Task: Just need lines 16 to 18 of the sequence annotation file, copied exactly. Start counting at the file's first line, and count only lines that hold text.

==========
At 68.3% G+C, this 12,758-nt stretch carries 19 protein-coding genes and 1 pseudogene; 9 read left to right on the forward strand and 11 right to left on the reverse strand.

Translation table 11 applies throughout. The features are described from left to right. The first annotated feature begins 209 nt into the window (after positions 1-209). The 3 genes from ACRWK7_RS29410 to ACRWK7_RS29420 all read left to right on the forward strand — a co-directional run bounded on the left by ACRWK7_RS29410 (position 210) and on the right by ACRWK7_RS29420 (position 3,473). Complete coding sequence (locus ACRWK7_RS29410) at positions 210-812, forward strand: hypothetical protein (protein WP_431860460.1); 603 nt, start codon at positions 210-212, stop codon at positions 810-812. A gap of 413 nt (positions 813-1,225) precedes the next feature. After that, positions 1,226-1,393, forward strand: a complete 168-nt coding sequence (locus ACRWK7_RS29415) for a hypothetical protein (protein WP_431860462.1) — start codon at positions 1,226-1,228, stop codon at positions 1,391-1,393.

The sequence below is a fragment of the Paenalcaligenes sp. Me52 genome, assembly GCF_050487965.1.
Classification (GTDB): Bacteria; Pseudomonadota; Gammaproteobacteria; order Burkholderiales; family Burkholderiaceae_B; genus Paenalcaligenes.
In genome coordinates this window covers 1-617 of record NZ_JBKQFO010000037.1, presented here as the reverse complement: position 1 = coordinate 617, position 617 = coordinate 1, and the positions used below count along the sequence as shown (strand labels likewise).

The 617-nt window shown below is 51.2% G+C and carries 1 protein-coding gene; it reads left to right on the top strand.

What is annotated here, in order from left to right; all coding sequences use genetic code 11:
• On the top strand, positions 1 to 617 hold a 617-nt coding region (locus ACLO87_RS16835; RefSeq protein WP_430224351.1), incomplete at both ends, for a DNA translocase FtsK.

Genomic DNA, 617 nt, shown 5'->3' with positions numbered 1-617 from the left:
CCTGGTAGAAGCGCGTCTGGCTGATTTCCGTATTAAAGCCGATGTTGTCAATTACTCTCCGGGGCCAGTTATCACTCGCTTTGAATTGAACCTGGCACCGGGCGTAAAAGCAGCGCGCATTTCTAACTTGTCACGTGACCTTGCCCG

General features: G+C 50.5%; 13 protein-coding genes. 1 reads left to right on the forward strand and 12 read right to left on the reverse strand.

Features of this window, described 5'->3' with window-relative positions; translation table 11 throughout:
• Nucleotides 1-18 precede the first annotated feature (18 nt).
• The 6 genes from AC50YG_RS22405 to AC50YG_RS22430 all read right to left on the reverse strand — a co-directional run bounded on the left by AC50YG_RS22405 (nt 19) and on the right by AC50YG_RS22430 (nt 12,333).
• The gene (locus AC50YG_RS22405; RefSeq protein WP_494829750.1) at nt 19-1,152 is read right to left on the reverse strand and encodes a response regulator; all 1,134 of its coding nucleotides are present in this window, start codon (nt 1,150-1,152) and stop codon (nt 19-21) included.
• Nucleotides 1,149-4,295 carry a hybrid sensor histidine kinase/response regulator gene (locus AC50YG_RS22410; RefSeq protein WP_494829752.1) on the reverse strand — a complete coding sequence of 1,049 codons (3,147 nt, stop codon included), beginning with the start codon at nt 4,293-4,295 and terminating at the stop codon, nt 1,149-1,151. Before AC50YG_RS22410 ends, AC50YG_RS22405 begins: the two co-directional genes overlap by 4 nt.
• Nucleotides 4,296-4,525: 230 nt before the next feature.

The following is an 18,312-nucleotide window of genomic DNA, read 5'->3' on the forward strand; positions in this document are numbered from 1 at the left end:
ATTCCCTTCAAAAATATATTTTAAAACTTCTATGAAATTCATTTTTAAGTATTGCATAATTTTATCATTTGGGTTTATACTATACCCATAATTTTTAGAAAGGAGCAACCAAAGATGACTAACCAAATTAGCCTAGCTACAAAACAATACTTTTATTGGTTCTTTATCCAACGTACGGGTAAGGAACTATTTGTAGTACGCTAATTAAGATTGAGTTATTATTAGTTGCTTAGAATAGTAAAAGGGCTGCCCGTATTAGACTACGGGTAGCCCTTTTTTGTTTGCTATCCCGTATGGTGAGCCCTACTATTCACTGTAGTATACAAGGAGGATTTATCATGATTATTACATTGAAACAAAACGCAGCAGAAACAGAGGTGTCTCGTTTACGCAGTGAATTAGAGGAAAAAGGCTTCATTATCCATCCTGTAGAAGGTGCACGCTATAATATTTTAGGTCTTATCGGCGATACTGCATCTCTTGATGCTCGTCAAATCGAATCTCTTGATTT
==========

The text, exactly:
• Nucleotides 1,149-4,295 carry a hybrid sensor histidine kinase/response regulator gene (locus AC50YG_RS22410; RefSeq protein WP_494829752.1) on the reverse strand — a complete coding sequence of 1,049 codons (3,147 nt, stop codon included), beginning with the start codon at nt 4,293-4,295 and terminating at the stop codon, nt 1,149-1,151. Before AC50YG_RS22410 ends, AC50YG_RS22405 begins: the two co-directional genes overlap by 4 nt.
• Nucleotides 4,296-4,525: 230 nt before the next feature.

The following is an 18,312-nucleotide window of genomic DNA, read 5'->3' on the forward strand; positions in this document are numbered from 1 at the left end: